Published on February 18, 2019  

The town itself has a population of slightly more than 300 people.  Although they lost their high school several years ago, they’ve managed to hold on to their elementary school (which has an enrollment of about 150 students).  Gathered on the morning of the prayer breakfast were emergency and law enforcement personnel from the area, the Mayor and other officials, the community’s Senator and Representative in the Alabama legislature, and other men and women who care deeply about the quality of life in their town.  Before and after the breakfast I managed to meet most of the guests and chat with them, and I was gratified—as I always am—when encountering the Samford connections in the group.  “My daughter graduated there,” “I know Jennings Marshall on your faculty,” “my grandchildren are there now,” “you’ve got a great school,” “Samford has been a positive influence on Alabama.”  Samford’s “community” extends to the largest cities on the planet and to towns like West Jefferson, Alabama.

The world is better because of Samford’s “service to God, to family, to one another, and to the community.”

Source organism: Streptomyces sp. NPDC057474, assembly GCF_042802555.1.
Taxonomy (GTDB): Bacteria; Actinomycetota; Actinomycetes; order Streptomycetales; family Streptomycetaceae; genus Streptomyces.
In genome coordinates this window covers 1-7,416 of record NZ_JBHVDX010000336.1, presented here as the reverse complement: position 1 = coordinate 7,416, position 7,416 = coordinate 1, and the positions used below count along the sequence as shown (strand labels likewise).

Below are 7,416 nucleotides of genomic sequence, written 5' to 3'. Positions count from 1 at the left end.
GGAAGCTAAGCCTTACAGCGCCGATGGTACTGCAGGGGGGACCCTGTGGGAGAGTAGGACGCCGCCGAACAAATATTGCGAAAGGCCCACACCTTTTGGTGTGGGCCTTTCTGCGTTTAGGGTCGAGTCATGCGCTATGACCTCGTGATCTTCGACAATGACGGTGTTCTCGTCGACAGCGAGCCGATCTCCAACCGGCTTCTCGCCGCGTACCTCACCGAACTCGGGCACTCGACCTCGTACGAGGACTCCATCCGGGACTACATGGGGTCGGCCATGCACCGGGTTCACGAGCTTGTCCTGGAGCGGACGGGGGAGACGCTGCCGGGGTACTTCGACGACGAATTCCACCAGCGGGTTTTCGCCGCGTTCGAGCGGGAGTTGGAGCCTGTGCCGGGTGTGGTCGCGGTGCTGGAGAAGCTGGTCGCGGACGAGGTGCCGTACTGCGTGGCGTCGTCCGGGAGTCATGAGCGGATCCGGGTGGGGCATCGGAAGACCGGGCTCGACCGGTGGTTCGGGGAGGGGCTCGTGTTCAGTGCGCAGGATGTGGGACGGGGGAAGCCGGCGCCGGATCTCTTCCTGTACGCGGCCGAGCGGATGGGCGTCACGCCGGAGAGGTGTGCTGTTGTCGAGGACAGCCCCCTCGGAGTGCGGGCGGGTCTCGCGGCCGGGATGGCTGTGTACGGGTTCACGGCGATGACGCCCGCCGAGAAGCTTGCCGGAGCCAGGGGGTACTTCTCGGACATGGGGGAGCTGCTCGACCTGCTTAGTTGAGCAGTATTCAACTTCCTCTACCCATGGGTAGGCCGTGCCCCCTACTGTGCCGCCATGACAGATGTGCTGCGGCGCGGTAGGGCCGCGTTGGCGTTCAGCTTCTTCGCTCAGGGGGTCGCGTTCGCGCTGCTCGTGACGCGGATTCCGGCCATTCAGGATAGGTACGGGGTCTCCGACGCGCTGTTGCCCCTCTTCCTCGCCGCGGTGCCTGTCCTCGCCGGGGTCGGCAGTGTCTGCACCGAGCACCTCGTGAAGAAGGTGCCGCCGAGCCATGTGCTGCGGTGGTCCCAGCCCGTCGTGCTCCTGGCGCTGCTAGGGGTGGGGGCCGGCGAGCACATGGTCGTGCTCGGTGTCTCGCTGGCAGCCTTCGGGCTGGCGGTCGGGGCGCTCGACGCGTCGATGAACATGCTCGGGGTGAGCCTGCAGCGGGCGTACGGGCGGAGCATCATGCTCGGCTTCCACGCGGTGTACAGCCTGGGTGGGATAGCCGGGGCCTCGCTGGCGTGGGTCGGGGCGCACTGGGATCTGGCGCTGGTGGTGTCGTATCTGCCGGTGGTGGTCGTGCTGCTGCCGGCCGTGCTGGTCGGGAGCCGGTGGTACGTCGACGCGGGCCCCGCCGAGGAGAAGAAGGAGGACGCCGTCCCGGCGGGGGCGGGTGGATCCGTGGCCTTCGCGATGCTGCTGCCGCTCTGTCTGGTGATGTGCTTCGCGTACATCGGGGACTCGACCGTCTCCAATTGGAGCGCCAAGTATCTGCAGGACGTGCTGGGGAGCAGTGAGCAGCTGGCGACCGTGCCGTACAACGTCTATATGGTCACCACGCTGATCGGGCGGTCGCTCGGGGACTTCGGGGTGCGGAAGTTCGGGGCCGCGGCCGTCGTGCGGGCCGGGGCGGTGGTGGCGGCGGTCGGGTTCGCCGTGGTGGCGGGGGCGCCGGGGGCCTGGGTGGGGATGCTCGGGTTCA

Samford is a leading Christian university offering undergraduate programs grounded in the liberal arts with an array of nationally recognized graduate and professional schools. Founded in 1841, Samford is the 87th-oldest institution of higher learning in the United States. The Wall Street Journal ranks Samford 2nd nationally for student engagement and Kiplinger’s Personal Finance names Samford 34th among private universities for value and affordability. Samford enrolls 5,729 students from 47 states and 30 countries in its 10 academic schools: arts, arts and sciences, business, divinity, education, health professions, law, nursing, pharmacy and public health. Samford fields 17 NCAA Division I teams that compete in the tradition-rich Southern Conference.